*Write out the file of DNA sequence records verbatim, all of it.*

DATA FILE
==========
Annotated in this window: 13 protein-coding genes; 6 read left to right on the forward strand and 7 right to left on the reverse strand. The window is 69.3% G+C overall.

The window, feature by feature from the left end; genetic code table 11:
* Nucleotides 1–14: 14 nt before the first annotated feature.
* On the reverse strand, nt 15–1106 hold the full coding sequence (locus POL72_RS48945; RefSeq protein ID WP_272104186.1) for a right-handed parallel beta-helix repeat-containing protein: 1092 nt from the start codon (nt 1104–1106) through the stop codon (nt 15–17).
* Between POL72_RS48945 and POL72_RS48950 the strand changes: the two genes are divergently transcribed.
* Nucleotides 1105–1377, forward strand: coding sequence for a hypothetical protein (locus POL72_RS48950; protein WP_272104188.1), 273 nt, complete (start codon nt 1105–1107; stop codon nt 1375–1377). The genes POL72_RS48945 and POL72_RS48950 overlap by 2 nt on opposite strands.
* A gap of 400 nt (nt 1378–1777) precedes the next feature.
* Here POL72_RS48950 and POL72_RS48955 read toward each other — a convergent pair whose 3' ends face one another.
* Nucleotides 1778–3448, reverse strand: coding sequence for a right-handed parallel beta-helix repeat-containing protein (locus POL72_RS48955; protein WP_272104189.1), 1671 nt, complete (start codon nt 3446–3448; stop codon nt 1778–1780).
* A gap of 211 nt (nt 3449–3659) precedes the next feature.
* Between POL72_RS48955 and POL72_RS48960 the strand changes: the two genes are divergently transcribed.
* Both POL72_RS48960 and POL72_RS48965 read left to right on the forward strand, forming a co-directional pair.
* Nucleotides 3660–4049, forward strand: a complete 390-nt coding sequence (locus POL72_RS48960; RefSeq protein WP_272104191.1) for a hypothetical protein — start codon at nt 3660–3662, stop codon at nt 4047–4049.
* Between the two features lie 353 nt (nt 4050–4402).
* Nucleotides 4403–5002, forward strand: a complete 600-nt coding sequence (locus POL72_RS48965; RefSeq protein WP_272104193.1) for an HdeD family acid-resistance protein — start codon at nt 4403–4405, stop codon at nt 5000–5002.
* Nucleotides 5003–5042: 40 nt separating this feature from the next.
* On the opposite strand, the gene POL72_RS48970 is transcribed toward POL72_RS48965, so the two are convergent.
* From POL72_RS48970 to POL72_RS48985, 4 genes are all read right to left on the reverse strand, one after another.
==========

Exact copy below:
Annotated in this window: 13 protein-coding genes; 6 read left to right on the forward strand and 7 right to left on the reverse strand. The window is 69.3% G+C overall.

The window, feature by feature from the left end; genetic code table 11:
* Nucleotides 1–14: 14 nt before the first annotated feature.
* On the reverse strand, nt 15–1106 hold the full coding sequence (locus POL72_RS48945; RefSeq protein ID WP_272104186.1) for a right-handed parallel beta-helix repeat-containing protein: 1092 nt from the start codon (nt 1104–1106) through the stop codon (nt 15–17).
* Between POL72_RS48945 and POL72_RS48950 the strand changes: the two genes are divergently transcribed.
* Nucleotides 1105–1377, forward strand: coding sequence for a hypothetical protein (locus POL72_RS48950; protein WP_272104188.1), 273 nt, complete (start codon nt 1105–1107; stop codon nt 1375–1377). The genes POL72_RS48945 and POL72_RS48950 overlap by 2 nt on opposite strands.
* A gap of 400 nt (nt 1378–1777) precedes the next feature.
* Here POL72_RS48950 and POL72_RS48955 read toward each other — a convergent pair whose 3' ends face one another.
* Nucleotides 1778–3448, reverse strand: coding sequence for a right-handed parallel beta-helix repeat-containing protein (locus POL72_RS48955; protein WP_272104189.1), 1671 nt, complete (start codon nt 3446–3448; stop codon nt 1778–1780).
* A gap of 211 nt (nt 3449–3659) precedes the next feature.
* Between POL72_RS48955 and POL72_RS48960 the strand changes: the two genes are divergently transcribed.
* Both POL72_RS48960 and POL72_RS48965 read left to right on the forward strand, forming a co-directional pair.
* Nucleotides 3660–4049, forward strand: a complete 390-nt coding sequence (locus POL72_RS48960; RefSeq protein WP_272104191.1) for a hypothetical protein — start codon at nt 3660–3662, stop codon at nt 4047–4049.
* Between the two features lie 353 nt (nt 4050–4402).
* Nucleotides 4403–5002, forward strand: a complete 600-nt coding sequence (locus POL72_RS48965; RefSeq protein WP_272104193.1) for an HdeD family acid-resistance protein — start codon at nt 4403–4405, stop codon at nt 5000–5002.
* Nucleotides 5003–5042: 40 nt separating this feature from the next.
* On the opposite strand, the gene POL72_RS48970 is transcribed toward POL72_RS48965, so the two are convergent.
* From POL72_RS48970 to POL72_RS48985, 4 genes are all read right to left on the reverse strand, one after another.